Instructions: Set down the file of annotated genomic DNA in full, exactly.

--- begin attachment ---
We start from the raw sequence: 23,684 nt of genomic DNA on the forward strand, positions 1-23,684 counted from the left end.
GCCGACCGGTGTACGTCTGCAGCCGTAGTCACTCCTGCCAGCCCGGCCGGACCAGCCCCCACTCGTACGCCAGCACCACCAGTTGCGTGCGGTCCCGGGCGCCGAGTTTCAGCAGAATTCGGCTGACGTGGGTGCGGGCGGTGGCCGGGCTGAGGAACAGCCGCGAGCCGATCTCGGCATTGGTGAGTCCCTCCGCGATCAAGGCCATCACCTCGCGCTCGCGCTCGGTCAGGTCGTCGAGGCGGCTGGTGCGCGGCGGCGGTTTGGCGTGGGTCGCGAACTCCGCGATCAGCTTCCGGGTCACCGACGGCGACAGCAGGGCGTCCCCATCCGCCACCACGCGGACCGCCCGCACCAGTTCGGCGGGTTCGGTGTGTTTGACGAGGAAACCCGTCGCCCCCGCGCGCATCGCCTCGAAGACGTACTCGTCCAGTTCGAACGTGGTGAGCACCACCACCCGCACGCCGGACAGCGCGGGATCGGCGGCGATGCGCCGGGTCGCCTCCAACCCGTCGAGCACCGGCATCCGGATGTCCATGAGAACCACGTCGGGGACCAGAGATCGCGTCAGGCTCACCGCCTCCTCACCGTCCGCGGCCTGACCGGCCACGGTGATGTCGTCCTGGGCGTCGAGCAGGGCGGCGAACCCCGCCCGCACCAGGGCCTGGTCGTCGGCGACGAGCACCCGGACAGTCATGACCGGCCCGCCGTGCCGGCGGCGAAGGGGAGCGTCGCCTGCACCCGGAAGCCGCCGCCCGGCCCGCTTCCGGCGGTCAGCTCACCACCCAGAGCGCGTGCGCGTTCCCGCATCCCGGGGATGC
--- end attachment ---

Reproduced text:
We start from the raw sequence: 23,684 nt of genomic DNA on the forward strand, positions 1-23,684 counted from the left end.
GCCGACCGGTGTACGTCTGCAGCCGTAGTCACTCCTGCCAGCCCGGCCGGACCAGCCCCCACTCGTACGCCAGCACCACCAGTTGCGTGCGGTCCCGGGCGCCGAGTTTCAGCAGAATTCGGCTGACGTGGGTGCGGGCGGTGGCCGGGCTGAGGAACAGCCGCGAGCCGATCTCGGCATTGGTGAGTCCCTCCGCGATCAAGGCCATCACCTCGCGCTCGCGCTCGGTCAGGTCGTCGAGGCGGCTGGTGCGCGGCGGCGGTTTGGCGTGGGTCGCGAACTCCGCGATCAGCTTCCGGGTCACCGACGGCGACAGCAGGGCGTCCCCATCCGCCACCACGCGGACCGCCCGCACCAGTTCGGCGGGTTCGGTGTGTTTGACGAGGAAACCCGTCGCCCCCGCGCGCATCGCCTCGAAGACGTACTCGTCCAGTTCGAACGTGGTGAGCACCACCACCCGCACGCCGGACAGCGCGGGATCGGCGGCGATGCGCCGGGTCGCCTCCAACCCGTCGAGCACCGGCATCCGGATGTCCATGAGAACCACGTCGGGGACCAGAGATCGCGTCAGGCTCACCGCCTCCTCACCGTCCGCGGCCTGACCGGCCACGGTGATGTCGTCCTGGGCGTCGAGCAGGGCGGCGAACCCCGCCCGCACCAGGGCCTGGTCGTCGGCGACGAGCACCCGGACAGTCATGACCGGCCCGCCGTGCCGGCGGCGAAGGGGAGCGTCGCCTGCACCCGGAAGCCGCCGCCCGGCCCGCTTCCGGCGGTCAGCTCACCACCCAGAGCGCGTGCGCGTTCCCGCATCCCGGGGATGC